Chinese Business Etiquette| 5 min read

Some tips and suggestions on what to do and expect when visiting China on business.

  • Attire. Dress is not as formal in China as in some countries. However, you will be looked upon favourably if you dress well. Conservative dress is preferred for both men and women. Yet, jeans are not acceptable for business meetings, and shorts are only used for sports. Men should plan on wearing plain suits that are beige, brown or dark blue. Ties should also be conservative. Women should wear flat shoes (no high heels) and long sleeved blouses with high necklines. Revealing clothing is considered in poor taste by both Chinese men and women.
  • Face. Understanding the topic of face is important when conducting business in China. Face is like a running total of respect or honour. In every situation, you may either be gaining face or losing it.
  • Appointments. Appointments are expected for all business meetings. Arrive early or at least on time for any appointment. Most businesses shut down between 12:00 p.m. and 2:00 p.m. Appointments should also be scheduled around holidays such as Chinese New Year, the National Holiday in May (the first week of May) and National Day (the first week of October). Set up an agenda for your appointment to ensure that you are prepared.
  • Greetings. If you are with a group, the most important member of the group typically enters the meeting room first. This same individual should also lead the meeting. It is not appropriate for subordinates to interrupt when the leader is speaking. After entering the room, the most senior person on the other side should be acknowledged first. Bowing or nodding is typical, but handshakes are becoming more common. It is best to wait for the other person to extend their hand first in case a handshake is not the norm.
  • The polite way to address someone is to use their professional title and their surname (ex. “Director Wang”). Remember that the surname will come first when the full name is used (i.e. “Yao Ming” is “Mr. Yao” = “Yao Xiansheng”). If no professional title exists, “Mister” = “Xiansheng”, “Miss” = “Xiaojie”, or “Madam” = “Nüshi” will suffice. Some Chinese people also adopt a Western first name that may be used during business meetings. However, first names should be only be used at the request of the other person. If you are greeting a crowd, they may applaud. You are expected to applaud back along with them.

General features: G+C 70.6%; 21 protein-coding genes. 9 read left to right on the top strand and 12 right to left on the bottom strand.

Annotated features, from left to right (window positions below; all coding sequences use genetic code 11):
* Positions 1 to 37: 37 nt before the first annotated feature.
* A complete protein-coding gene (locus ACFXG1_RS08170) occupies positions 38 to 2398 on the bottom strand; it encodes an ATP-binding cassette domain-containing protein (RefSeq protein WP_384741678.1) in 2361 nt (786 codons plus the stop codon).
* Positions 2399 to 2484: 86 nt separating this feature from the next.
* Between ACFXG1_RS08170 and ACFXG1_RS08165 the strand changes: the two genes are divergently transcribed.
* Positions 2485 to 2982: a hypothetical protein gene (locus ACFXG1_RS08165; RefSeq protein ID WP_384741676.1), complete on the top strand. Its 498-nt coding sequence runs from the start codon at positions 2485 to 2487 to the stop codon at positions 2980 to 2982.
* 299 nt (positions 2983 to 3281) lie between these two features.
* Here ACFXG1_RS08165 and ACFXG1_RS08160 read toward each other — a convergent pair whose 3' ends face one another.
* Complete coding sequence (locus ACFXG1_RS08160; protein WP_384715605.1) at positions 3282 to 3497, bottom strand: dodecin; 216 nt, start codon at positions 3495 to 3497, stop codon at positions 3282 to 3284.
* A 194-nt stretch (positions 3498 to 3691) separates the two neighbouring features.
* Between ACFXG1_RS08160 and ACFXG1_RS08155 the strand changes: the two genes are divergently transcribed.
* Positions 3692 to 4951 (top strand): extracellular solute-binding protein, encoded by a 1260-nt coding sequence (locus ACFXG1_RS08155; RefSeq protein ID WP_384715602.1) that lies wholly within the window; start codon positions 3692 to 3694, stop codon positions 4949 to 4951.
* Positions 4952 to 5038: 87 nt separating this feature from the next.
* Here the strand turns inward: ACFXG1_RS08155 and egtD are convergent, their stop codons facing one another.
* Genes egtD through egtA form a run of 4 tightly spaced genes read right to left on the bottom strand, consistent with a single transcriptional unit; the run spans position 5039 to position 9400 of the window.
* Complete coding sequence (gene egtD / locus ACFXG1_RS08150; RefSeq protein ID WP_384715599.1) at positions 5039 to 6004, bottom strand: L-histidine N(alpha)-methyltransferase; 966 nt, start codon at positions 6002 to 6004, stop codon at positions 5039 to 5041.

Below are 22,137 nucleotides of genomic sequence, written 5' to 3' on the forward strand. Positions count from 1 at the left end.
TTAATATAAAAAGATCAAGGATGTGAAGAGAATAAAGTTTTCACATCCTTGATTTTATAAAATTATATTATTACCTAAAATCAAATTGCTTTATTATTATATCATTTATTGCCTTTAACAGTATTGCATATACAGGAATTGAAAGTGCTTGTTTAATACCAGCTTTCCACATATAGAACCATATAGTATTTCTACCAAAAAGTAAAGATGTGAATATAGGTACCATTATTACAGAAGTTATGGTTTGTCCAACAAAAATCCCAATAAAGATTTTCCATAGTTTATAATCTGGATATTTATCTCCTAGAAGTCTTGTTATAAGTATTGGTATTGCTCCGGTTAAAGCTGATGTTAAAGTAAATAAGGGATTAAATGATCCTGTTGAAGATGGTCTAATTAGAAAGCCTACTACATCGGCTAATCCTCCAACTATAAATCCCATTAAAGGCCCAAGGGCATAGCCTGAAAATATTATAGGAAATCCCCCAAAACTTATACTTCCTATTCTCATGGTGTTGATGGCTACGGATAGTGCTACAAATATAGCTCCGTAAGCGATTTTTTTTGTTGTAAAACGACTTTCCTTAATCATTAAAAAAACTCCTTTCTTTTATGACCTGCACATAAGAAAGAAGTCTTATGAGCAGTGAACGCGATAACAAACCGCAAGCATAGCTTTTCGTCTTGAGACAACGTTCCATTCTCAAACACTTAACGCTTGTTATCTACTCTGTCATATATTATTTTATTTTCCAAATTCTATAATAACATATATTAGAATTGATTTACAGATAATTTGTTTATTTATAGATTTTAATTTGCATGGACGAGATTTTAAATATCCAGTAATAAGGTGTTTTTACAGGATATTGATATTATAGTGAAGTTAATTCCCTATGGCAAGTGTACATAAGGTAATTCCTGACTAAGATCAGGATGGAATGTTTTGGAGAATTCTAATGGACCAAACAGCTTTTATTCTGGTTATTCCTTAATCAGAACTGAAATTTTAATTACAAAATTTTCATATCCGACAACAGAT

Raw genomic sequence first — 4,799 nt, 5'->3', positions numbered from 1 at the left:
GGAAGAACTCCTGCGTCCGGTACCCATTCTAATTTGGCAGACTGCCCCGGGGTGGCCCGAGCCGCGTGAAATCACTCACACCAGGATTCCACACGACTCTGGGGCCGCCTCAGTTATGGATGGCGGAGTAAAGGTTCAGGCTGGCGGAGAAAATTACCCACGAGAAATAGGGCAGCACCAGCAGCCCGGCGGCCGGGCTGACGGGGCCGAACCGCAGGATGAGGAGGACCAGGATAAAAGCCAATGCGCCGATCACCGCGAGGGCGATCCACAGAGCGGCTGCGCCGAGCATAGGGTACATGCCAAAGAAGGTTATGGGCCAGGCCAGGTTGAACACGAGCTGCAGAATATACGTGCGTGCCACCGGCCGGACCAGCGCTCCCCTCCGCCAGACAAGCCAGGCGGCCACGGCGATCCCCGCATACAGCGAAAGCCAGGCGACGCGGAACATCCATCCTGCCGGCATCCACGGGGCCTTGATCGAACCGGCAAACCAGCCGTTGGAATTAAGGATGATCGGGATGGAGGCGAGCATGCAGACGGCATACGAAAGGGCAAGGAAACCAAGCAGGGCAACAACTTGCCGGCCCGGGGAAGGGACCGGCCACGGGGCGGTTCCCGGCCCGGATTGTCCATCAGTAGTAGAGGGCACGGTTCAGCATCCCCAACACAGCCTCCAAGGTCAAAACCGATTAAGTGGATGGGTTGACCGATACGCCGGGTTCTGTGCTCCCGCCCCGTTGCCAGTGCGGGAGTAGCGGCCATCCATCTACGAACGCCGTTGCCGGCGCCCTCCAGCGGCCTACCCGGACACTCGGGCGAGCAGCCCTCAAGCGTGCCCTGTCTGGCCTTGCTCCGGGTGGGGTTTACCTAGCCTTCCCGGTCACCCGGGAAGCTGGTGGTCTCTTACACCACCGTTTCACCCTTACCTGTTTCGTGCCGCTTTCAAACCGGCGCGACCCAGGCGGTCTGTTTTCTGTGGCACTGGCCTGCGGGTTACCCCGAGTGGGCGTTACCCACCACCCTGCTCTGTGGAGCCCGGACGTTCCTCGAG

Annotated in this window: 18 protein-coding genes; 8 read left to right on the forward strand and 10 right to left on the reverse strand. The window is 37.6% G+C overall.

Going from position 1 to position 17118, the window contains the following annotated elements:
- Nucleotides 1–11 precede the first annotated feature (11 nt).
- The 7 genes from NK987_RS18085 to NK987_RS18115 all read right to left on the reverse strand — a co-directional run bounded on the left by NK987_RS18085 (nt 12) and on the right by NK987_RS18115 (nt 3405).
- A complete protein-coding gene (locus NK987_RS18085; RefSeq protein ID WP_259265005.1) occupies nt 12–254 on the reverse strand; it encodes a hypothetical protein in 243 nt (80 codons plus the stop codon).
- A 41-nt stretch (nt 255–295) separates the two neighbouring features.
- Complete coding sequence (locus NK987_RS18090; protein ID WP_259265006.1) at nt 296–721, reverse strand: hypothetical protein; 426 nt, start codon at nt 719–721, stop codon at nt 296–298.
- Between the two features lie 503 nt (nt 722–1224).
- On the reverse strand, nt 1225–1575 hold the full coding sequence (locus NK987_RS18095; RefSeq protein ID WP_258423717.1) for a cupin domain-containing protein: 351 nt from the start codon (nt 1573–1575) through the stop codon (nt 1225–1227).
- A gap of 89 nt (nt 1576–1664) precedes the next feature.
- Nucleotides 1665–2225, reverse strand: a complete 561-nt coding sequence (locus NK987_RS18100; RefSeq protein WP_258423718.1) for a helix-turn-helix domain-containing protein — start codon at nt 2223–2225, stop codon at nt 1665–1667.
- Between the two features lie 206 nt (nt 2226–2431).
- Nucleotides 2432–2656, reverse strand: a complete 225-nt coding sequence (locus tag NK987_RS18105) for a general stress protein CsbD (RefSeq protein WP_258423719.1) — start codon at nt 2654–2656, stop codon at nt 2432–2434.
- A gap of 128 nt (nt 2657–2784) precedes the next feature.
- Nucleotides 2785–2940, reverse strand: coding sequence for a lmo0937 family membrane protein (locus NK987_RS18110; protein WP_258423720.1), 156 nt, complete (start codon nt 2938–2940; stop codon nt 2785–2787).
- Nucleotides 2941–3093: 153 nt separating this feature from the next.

• Business Cards. You must have business cards in China. Expect to exchange them frequently. So have an abundant supply. Cards with Chinese translations on them are preferred. You may also want to consider having them printed in gold ink, the colour of financial wisdom. Your title should be printed on your card. When you present your own card or receive someone else’s, hold the card with both hands. When presenting a card, ensure that the writing is right-side up for the recipient. When receiving a card, pause to look at the card before putting it down. Cards are best carried in a card case rather than a wallet or pocket. Grabbing a card with one hand and putting in a pocket without examining it will give the impression that you are not taking the meeting seriously.
  • Hand-out materials. Presentation material may be very useful for your meeting. Important topics can be translated beforehand for distribution during the meeting. The Chinese will appreciate your effort. Any materials should be black and white. Colours have many subtle meanings. So they are best avoided. Make numerous copies as the Chinese often have many staff members attend.
  • Chit Chat. Few Chinese will dive right away into business topics. Small talk is expected. A good way to start is by bringing up some of your positive experiences in China. The weather, hobbies and Chinese food are frequently discussed topics. Avoid any negative topics (religion, politics, ethnic questions etc).
  • Business conversation. Just like your hopefully subtle attire, your demeanour during meetings should be equally subdued. Western enthusiasm may be looked down upon in favour of subtle strength and determination. Speak at a moderate tone and succinctly. Laugh softly. Never show anger or frustration. Relax.
  • The same rule applies to hand movements. The Chinese do not speak with their hands. If you do have to gesture to something such as a diagram, use your open palm rather than your index finger. Avoid fidgeting or touching your mouth.
  • Do not expect the meeting to yield results quickly. The Chinese value consensus, where all parties come to agreement rather than having decisions made unilaterally or by a majority. Everyone must agree. Decisions may also be delayed until an auspicious day. Again, relax.
  • If you are negotiating a deal, expect a lengthy round of bargaining. Don’t subjugate your position by setting artificial deadlines. The first proposal is merely the opening bid. Stay positive and suggest alternatives. You must be willing to compromise. “No” is a word rarely used. If you hear, “We have to think about it,” “We are not sure” or “There is a small issue” assume that you are being told “No” in a nice way. Mirror these tactics if you need to say, “No.” Expect the negotiations to continue even after contracts have been signed.
  • Chinese people may not be swayed by facts and figures from sources that you consider credible. Under no circumstances will information that contradicts government policy or position be accepted. So be prepared to demonstrate your points in a variety of ways to the satisfaction of the audience.
  • Face can be gained in a few ways. Compliments or shows of respect from others can increase your face. Accomplishments and even avoiding mistakes also add face. Face is

Rachel Yoon